Rebates, Reconciliations Add to Tax Confusion
For release July 9 and thereafter (730 words)
by Andrea Neal
JUST WHEN YOU THINK Indiana’s property tax mess can’t get more confusing, it does. Hundreds of Marion County homeowners are struggling to pay final 2007 tax “reconciliation” bills due July 10. Others are seeing huge jumps in the amount collected in escrow by mortgage firms that pay property taxes on the homeowners’ behalf.
As reported in the July 5 Indianapolis Star, a flood of tax appeals has overwhelmed the assessor’s office and could take years to resolve. And rebates approved by the legislature are doing little to assuage taxpayer ire. One homeowner got his rebate check for $685.20 in Saturday’s mail and moments later opened an envelope from his mortgage company. The bad news? His house payments would increase $300 a month starting August to cover higher property taxes.
The situation has prompted one legislative candidate to build his campaign around the issue. Democrat Ed DeLaney, running for the District 86 House seat, has distributed doorknob flyers declaring, “The property tax crisis is far from over.” He’s asking citizens to fill out a form detailing their personal tax situation so he can create a database and figure out exactly what’s going on.
Therein lies the problem. The situation has become so chaotic that it’s almost impossible for homeowners and mortgage firms to tell what the future holds.
Ryan Kitchell, director of the Office of Management and Budget, said taxpayers should see meaningful relief soon, thanks in large part to the 1 percent increase in the sales tax that took effect April 1. “We are using all the new sales tax money to pay for tax relief this year (2007 pay 2008) and every year thereafter. Further, this is much more than modest relief; some homeowners are seeing their property tax bills go down by 50 percent or more.“
The complexity is adding to taxpayers’ frustration. Here are other questions I posed to Kitchell in an effort to clarify the situation.
Q. Explain the difference between tax year versus payable years. How does this work?
A. In a normal year, property taxes paid in 2008 are based on property tax assessments conducted in 2007. So when you hear 2007-pay-2008 taxes, it means taxes paid in 2008 that are based on assessments conducted in 2007. This is straightforward for just about all counties but Marion. Since Marion's 2006-pay-2007 tax bills were thrown out last summer by the governor due to the flawed assessment, Marion County property owners are paying 2006-pay-2007 taxes now. Once the 2007 taxes are settled later this month, Marion will start working on 2008 taxes. It is this 2008 tax bill that will arrive late this year that will reflect the significant tax cut many other counties are already seeing.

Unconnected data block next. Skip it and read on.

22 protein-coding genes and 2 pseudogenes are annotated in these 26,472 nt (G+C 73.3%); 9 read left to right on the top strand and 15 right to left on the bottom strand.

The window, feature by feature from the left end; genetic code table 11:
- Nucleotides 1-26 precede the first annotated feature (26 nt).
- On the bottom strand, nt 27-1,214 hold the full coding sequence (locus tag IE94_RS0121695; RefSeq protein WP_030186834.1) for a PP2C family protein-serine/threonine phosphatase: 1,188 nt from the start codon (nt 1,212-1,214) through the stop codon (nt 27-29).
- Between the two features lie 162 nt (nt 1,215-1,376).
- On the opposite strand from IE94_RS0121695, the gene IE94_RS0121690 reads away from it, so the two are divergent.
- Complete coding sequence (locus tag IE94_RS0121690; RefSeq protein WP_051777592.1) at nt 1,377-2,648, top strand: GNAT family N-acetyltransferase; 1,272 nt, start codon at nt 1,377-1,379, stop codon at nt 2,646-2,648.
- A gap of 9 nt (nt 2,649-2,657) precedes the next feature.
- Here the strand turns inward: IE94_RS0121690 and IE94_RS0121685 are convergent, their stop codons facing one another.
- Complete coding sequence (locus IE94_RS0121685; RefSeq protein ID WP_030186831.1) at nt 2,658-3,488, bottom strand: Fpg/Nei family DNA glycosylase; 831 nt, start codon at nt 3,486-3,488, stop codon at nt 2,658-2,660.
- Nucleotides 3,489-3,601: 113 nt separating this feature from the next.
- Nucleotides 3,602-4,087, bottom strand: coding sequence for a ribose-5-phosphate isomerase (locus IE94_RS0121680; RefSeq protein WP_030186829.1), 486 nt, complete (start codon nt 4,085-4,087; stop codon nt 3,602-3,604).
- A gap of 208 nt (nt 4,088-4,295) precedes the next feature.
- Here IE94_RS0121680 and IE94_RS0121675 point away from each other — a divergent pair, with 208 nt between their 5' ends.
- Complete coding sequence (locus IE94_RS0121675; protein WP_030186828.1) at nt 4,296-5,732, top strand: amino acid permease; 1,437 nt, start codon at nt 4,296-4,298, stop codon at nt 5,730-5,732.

Q. What is the funding source for the rebate and the 2008 tax cuts?
A. The Rebate: $300 million from license fees paid by horse tracks for their ability to offer slot machines. The 2008 tax cuts: $250 million from a second payment by horse tracks plus $620 million from sales tax (the full amount expected to be collected this year from the 1 cent increase).
Q. What will be the first property tax bill that reflects the 1 percent cap?
A. The spring 2010 bill.
Q. Why am I so confused? Should this be simpler?
A. Yes, it should. The governor is committed to simplifying the system, which is why he proposed and the General Assembly passed a law that shifts the assessment function from township officials to a certified county assessor. Many other simplifications were also made to property tax replacement credits, the school funding formula and funding of care for abused and neglected children.
Q. Do you agree with my thesis that the only sure thing for taxpayers is a constitutional amendment?
A. Absolutely. The governor has consistently said that a constitutional amendment is the key to providing permanent taxpayer protection. This will be at the top of his 2009 legislative agenda.
As I pointed out in my last column, tax relief enacted by the Legislature is not set in stone. Lawmakers will feel pressure in the next session to rescind statutory tax caps so local governments and schools can continue to spend more money. This is why the next legislature must approve and send voters a constitutional amendment capping property taxes at 1 percent of a home’s assessed value.
Andrea Neal is a teacher at St. Richard’s School in Indianapolis and adjunct scholar with the Indiana Policy Review. Contact her at firstname.lastname@example.org.